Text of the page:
Funnel Chief Strategy Officer Sven Hamberg considers a company's "explicit strategy" as only "part of the puzzle," explaining that he believes "emergence is definitely a thing and, while it might not affect the design of a strategy much, it should certainly affect your expectations for how things will evolve once you begin executing."

So, in conclusion, being flexible and adapting your go-to-market strategy is crucial. Regularly reviewing your GTM plan—ideally every quarter—allows you to implement learnings and make necessary adjustments. This iterative approach ensures that your strategy remains relevant and effective, enabling you to navigate market changes and optimize your product's success.
Funnel can help prepare your marketing and sales team for your GTM strategy

Adapting your strategy is a learn-as-you-go approach. Every business has similarities, yet every business, product, and service is so unique that learning how to adapt is something you learn in the moment, as your process unfolds — it's in the doing that you can build your unique processes and design your own strategies.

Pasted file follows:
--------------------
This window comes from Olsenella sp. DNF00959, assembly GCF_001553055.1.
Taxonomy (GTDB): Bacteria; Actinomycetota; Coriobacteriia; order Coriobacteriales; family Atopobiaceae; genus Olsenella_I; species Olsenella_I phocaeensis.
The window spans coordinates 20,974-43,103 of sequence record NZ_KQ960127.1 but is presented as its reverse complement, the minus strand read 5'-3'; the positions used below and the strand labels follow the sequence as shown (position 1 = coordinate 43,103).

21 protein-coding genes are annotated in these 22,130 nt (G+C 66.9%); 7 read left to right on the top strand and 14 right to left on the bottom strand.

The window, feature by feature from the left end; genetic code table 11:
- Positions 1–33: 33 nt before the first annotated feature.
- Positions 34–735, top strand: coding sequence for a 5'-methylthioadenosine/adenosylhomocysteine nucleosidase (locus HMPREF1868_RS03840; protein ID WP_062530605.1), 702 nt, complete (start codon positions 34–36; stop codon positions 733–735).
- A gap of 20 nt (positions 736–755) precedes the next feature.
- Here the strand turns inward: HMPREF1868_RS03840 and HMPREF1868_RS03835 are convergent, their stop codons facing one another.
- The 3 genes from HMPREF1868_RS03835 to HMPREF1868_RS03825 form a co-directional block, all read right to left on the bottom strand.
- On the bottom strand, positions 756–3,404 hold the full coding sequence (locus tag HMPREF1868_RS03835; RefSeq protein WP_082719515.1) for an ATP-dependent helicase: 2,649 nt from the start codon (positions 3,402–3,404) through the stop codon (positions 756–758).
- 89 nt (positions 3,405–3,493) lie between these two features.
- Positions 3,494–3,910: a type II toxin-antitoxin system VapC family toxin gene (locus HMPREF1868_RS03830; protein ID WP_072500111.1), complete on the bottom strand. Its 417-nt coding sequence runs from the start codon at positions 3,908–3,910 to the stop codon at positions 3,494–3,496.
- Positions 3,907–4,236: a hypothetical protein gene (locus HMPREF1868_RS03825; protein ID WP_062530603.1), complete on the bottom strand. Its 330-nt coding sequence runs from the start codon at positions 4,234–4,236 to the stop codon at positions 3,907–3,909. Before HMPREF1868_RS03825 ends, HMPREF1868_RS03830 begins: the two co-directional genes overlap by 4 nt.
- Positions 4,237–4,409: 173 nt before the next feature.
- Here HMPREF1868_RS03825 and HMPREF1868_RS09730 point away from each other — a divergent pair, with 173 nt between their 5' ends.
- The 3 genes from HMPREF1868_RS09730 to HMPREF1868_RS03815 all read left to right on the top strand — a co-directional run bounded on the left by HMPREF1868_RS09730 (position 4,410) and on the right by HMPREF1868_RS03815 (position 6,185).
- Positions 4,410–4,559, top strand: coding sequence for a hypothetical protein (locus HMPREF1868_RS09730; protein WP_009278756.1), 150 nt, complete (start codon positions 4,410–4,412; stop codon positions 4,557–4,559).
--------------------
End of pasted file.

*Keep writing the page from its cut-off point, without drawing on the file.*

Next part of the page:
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How does a go-to-market strategy differ from a marketing strategy or a business plan?

A marketing strategy is often planned several years into the future and outlines a company's marketing objectives, whereas a marketing plan is an action plan definitively outlining every single step necessary to carry out a marketing campaign.

A go-to-market plan is product-specific. It strategically outlines every single step — and all the incidentals of each step — that support the investment in, and that are necessary for the release of a new product or service to the market.

GTM plans can be tied to marketing plans, guided by marketing strategies, and inform marketing plans and strategies, but no marketing plan or marketing strategy meets the stringent requirements of a go-to-market strategy.

What metrics should be used to measure the success of marketing efforts?

Stick to using just three to five metrics to gauge your marketing efforts' success. Some of the best metrics to measure include ROI per channel, customer retention rate, customer churn, and customer analysis to discover how to proactively spot retention and churn; nurture the customers who stay and genuinely reach out to the customers likely to churn.